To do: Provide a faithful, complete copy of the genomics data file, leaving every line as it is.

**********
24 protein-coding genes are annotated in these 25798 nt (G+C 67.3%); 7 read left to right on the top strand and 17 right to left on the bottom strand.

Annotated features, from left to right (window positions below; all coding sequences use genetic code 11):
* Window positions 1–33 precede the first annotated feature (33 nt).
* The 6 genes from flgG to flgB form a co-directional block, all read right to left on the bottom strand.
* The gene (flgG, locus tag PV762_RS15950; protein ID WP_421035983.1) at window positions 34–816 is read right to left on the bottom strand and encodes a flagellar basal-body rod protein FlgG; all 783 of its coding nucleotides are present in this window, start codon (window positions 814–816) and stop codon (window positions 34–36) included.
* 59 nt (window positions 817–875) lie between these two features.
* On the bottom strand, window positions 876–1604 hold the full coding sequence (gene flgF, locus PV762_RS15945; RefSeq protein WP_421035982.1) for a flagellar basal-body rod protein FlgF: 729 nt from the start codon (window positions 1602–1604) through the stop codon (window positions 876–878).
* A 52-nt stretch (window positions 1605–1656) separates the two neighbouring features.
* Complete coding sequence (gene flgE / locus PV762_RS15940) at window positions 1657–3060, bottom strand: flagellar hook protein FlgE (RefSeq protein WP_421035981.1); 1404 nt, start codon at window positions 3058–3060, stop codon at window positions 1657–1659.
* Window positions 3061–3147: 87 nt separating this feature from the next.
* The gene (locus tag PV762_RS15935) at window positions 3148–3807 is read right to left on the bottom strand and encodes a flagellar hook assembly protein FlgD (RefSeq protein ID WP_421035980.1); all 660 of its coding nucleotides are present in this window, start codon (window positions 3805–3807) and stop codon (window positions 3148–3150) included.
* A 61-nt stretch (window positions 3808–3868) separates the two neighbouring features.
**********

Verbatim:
24 protein-coding genes are annotated in these 25798 nt (G+C 67.3%); 7 read left to right on the top strand and 17 right to left on the bottom strand.

Annotated features, from left to right (window positions below; all coding sequences use genetic code 11):
* Window positions 1–33 precede the first annotated feature (33 nt).
* The 6 genes from flgG to flgB form a co-directional block, all read right to left on the bottom strand.
* The gene (flgG, locus tag PV762_RS15950; protein ID WP_421035983.1) at window positions 34–816 is read right to left on the bottom strand and encodes a flagellar basal-body rod protein FlgG; all 783 of its coding nucleotides are present in this window, start codon (window positions 814–816) and stop codon (window positions 34–36) included.
* 59 nt (window positions 817–875) lie between these two features.
* On the bottom strand, window positions 876–1604 hold the full coding sequence (gene flgF, locus PV762_RS15945; RefSeq protein WP_421035982.1) for a flagellar basal-body rod protein FlgF: 729 nt from the start codon (window positions 1602–1604) through the stop codon (window positions 876–878).
* A 52-nt stretch (window positions 1605–1656) separates the two neighbouring features.
* Complete coding sequence (gene flgE / locus PV762_RS15940) at window positions 1657–3060, bottom strand: flagellar hook protein FlgE (RefSeq protein WP_421035981.1); 1404 nt, start codon at window positions 3058–3060, stop codon at window positions 1657–1659.
* Window positions 3061–3147: 87 nt separating this feature from the next.
* The gene (locus tag PV762_RS15935) at window positions 3148–3807 is read right to left on the bottom strand and encodes a flagellar hook assembly protein FlgD (RefSeq protein ID WP_421035980.1); all 660 of its coding nucleotides are present in this window, start codon (window positions 3805–3807) and stop codon (window positions 3148–3150) included.
* A 61-nt stretch (window positions 3808–3868) separates the two neighbouring features.